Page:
Only a few years ago few people had heard of lithium. Now almost everyone relies on this odd metal in their phone, laptop, and tools. It’s a world-changing element.
Metal????? Lithium is a truly odd metal. Iron, lead, and other common metals are heavy. Not lithium. It’s near the upper left corner of the periodic chart near hydrogen, the lightest element. Lithium is light, volatile, and scarce. Argentina and Chile, Australia, and China form the “lithium triangle” and hold the world’s greatest reserves. Smaller amounts are mined in the United States and other countries.
Lithium can jump. At least lithium-ion batteries can make a car jump. We experienced it when we drove a Chevy Bolt from Cedar Rapids to Dubuque. It’s an amazing car powered by energy stored in a lithium-ion battery, rather than gas. While driving on four-lane US 151 we stepped on the “gas” pedal and the Bolt jumped forward, swooping us around a sluggish car.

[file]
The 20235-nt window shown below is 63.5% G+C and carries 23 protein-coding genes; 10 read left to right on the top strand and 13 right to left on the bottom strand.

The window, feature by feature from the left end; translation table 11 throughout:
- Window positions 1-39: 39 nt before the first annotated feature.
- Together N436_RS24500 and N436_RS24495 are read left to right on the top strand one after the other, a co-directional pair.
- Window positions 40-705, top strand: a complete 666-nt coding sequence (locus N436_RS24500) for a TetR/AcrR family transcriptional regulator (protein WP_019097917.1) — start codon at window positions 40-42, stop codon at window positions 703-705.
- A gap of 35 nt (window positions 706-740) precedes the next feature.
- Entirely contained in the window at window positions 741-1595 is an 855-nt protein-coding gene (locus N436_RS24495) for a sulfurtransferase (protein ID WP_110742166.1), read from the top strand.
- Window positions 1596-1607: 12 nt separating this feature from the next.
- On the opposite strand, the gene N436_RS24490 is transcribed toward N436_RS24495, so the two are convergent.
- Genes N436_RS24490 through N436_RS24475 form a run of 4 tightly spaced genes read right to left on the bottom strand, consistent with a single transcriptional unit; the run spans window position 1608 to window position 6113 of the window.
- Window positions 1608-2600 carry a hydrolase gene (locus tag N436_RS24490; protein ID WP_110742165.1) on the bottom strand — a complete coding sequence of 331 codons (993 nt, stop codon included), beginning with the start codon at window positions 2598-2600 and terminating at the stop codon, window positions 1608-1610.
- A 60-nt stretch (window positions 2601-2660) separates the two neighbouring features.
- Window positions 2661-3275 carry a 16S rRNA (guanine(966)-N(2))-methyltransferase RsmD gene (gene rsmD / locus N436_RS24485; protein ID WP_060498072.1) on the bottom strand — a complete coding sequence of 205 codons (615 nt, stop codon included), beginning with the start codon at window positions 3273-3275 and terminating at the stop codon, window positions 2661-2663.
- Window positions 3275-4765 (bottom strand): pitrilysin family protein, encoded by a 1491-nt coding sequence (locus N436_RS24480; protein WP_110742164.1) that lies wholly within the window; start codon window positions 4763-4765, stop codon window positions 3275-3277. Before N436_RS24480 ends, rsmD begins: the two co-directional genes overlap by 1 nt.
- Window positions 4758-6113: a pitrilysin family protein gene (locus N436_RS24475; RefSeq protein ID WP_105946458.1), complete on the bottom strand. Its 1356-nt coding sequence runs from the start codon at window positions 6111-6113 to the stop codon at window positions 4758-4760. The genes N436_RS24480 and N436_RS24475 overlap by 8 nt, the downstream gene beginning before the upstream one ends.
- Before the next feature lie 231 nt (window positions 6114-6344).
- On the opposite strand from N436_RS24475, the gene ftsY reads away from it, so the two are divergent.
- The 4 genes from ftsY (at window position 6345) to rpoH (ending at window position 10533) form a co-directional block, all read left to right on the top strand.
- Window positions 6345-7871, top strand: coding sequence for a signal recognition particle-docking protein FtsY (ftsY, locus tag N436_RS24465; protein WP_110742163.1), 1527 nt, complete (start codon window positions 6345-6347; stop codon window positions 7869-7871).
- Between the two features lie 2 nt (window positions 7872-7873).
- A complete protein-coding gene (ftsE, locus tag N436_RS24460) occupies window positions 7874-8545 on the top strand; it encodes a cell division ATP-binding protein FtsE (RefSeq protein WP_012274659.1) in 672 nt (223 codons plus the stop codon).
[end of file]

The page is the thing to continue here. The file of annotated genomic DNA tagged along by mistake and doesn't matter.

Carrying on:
Lithium can also calm people down. For years it’s been an ingredient in drugs used to treat depression and bipolar disorder. The metal that makes a car jump can calm a person.
It’s also added to grease to make it even slicker.
Lithium-ion batteries store plenty of energy, recharge quickly, and are making a huge change in American life. It started in 1991 when Sony used the first lithium-ion battery in camcorders. Since then, phones, tools, electronics, and even cars and trucks are powered by energy stored in these batteries.
We went “lithium-ion” a while back when we purchased Milwaukee Tool brand circular saws and drills. We were needlessly worried they wouldn’t be powerful and would run out of charge quickly. They were false fears. We love our battery tools and now have Milwaukee inflators, (i.e., to pump up tires), fans, and a pole saw. We also have EGO brand battery power lawn mowers, a trimmer, and a snowblower. They’re easy to use, quiet, and powerful. We love our battery-powered tools and can see a battery-energized car in our future.